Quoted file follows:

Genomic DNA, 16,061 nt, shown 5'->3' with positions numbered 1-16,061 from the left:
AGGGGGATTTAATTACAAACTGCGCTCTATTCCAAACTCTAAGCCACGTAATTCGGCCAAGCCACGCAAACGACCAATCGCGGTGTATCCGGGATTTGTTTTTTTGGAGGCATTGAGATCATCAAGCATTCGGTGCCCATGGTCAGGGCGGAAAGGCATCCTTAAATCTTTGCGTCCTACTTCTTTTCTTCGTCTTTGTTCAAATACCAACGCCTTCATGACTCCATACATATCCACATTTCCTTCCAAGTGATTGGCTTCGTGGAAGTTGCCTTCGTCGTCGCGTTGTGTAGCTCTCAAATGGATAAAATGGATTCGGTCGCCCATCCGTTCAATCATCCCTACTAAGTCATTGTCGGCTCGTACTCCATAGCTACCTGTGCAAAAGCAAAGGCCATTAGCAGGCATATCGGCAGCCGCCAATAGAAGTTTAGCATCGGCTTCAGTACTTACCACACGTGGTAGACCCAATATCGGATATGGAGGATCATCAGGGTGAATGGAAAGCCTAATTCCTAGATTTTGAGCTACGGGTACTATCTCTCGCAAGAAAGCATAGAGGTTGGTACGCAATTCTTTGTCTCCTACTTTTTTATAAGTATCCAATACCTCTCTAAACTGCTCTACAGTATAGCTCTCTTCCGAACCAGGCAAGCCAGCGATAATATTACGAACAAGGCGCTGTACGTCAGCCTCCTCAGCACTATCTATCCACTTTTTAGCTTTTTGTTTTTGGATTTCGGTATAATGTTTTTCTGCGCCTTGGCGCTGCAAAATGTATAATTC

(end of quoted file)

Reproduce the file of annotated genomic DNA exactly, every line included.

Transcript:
Genomic DNA, 16,061 nt, shown 5'->3' with positions numbered 1-16,061 from the left:
AGGGGGATTTAATTACAAACTGCGCTCTATTCCAAACTCTAAGCCACGTAATTCGGCCAAGCCACGCAAACGACCAATCGCGGTGTATCCGGGATTTGTTTTTTTGGAGGCATTGAGATCATCAAGCATTCGGTGCCCATGGTCAGGGCGGAAAGGCATCCTTAAATCTTTGCGTCCTACTTCTTTTCTTCGTCTTTGTTCAAATACCAACGCCTTCATGACTCCATACATATCCACATTTCCTTCCAAGTGATTGGCTTCGTGGAAGTTGCCTTCGTCGTCGCGTTGTGTAGCTCTCAAATGGATAAAATGGATTCGGTCGCCCATCCGTTCAATCATCCCTACTAAGTCATTGTCGGCTCGTACTCCATAGCTACCTGTGCAAAAGCAAAGGCCATTAGCAGGCATATCGGCAGCCGCCAATAGAAGTTTAGCATCGGCTTCAGTACTTACCACACGTGGTAGACCCAATATCGGATATGGAGGATCATCAGGGTGAATGGAAAGCCTAATTCCTAGATTTTGAGCTACGGGTACTATCTCTCGCAAGAAAGCATAGAGGTTGGTACGCAATTCTTTGTCTCCTACTTTTTTATAAGTATCCAATACCTCTCTAAACTGCTCTACAGTATAGCTCTCTTCCGAACCAGGCAAGCCAGCGATAATATTACGAACAAGGCGCTGTACGTCAGCCTCCTCAGCACTATCTATCCACTTTTTAGCTTTTTGTTTTTGGATTTCGGTATAATGTTTTTCTGCGCCTTGGCGCTGCAAAATGTATAATTC